Remember while Cloud is accelerating the commoditisation of IT services, so in theory, lowering the cost to deliver business applications for the corporate CIO, often, it is the Agility that’s gained by shifting their legacy applications to Cloud technology that’s the bigger driver. (I could write another whole Blog on this topic alone!)
6 My product and my data center business are unique and thus immune to commoditization
If you are a colo and STILL thinking/believing this then may I wish you good luck for the future.
I’ve seen a lot of great and successful data center businesses out there and they could all easily say that in some way they offer a unique aspect to their customers that differentiates them and is the reason why they are successful.
In general I agree, they do all have aspects of unique differentiation, but the reason I chose those three examples is that it’s easy to see they all look quite different and yet the fundamentals of their business and product are the same.
Thus all data center businesses need to pay close attention to being competitive (in each market) and having the right planning and tracking tools to delivering their core product in a much more flexible way and against a much more granular cost model and then use the unique aspects of their businesses to win against the competition.
7 Customers will stay despite the costs because moving is hard and costly
Like my statement in point 5 above, the enterprise market have their own technology shift to go through and that will still take some time for the majority. However more and more are shifting their development to Cloud friendly and Cloud ready application architectures meaning customer stickiness from a physical perspective will continue to slowly diminish over time.
With things like Open Compute and new technologies like Vapor in the market the next few years I believe we will continue to see an acceleration away from the traditional tie between hardware and software.
8 For most customers renting space in a data center is cheaper than owning a data center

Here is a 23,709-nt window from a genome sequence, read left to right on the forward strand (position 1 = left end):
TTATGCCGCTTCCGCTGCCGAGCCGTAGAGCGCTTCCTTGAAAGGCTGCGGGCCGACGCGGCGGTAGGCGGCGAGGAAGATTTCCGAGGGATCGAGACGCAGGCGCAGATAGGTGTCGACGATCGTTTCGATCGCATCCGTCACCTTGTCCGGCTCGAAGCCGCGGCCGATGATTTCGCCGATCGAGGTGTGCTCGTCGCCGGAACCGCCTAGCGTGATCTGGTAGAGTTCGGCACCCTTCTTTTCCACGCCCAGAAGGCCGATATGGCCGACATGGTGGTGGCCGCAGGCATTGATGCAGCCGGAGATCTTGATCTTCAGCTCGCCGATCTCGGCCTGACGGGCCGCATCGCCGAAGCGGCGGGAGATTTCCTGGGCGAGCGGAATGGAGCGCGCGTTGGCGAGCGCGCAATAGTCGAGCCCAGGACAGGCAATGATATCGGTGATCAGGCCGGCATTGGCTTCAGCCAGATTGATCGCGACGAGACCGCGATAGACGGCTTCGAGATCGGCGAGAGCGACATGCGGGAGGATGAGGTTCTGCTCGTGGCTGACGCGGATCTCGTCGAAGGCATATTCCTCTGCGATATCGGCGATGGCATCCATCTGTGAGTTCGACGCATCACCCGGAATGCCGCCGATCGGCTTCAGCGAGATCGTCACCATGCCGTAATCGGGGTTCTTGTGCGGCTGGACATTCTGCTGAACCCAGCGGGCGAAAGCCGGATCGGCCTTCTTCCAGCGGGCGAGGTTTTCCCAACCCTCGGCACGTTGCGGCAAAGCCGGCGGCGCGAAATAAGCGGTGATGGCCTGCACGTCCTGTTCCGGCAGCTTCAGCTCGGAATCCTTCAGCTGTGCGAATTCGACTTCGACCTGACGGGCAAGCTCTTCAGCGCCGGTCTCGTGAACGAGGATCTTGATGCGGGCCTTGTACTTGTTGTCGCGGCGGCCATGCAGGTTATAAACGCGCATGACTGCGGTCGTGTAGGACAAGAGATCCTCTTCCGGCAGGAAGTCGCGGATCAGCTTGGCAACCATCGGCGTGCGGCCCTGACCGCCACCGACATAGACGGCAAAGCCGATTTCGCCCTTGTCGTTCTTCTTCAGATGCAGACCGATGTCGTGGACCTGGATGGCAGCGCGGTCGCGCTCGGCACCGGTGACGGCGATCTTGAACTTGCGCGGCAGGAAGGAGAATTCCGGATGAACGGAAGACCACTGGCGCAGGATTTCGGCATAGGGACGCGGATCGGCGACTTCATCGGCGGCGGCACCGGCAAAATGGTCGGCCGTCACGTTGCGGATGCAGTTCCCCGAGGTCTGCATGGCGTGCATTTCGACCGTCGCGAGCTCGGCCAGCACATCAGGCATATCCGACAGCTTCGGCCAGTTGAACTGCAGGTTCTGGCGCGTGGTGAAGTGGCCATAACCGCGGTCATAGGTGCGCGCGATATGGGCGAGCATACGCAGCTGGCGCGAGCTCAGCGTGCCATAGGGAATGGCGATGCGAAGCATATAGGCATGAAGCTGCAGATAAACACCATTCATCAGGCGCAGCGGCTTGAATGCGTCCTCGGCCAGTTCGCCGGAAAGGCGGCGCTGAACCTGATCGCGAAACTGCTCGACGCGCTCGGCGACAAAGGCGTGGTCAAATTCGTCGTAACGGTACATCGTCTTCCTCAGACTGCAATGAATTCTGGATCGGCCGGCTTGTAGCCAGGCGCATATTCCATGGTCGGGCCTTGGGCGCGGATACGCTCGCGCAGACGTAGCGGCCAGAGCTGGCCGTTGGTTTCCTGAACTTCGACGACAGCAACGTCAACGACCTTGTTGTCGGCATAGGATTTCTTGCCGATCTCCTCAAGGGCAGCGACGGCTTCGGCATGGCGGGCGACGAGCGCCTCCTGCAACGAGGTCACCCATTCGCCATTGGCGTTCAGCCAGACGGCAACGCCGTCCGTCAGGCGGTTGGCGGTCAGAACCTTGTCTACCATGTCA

Well the economics haven’t changed over the last year enough to make Colo (sub 1MW) cheaper from a TCO perspective than building your own in-house. However most enterprise businesses are not experts (often nowhere near!) at actually operating a data center, so it’s can become a royal pain in the behind and worse still the risk and increased cost of screwing it up could end up negating the lower TCO.
Again, this isn’t about an all in or all outsourced issue. It’s combination of what do the three major classes of applications in my business require from a cost, criticality and agility perspective and then matching those against all the options available to you.
Really, building it yourself (meaning, managing the build yourself) is a bit of a fools game these days, unless you are doing it at scale yourself (Google, Facebook, Microsoft, etc) then you’re better off paying what should be a relatively small premium to a firm that’s productised their offering and then making sure you aren’t their first customer.
Well I guess these have changed a little from a year ago.
For the colo’s out there getting a solid story and capability around Cloud makes sense, if you are an enterprise and you are still trying to build your own data centers, well, I’d say, think really hard before you do any more but if you have someone else build it for you then ask to see at least the first and second generation product in the field to see what they learned and fixed as they went forward.
For the data center investors - for which this is primarily targeted - some of you are invested in really good businesses today. I’d make sure that the folks you have running those businesses have realised the shifts taking place in the market and are planning and reacting accordingly. Nobody likes surprises!
Finally, and really I shouldn’t need to say this but I do given what I see out there everyday! If your operating company can’t tell you what their delivery cost per customer is then they need to get to that pretty quickly, because not knowing in today’s market leaves too much margin for error.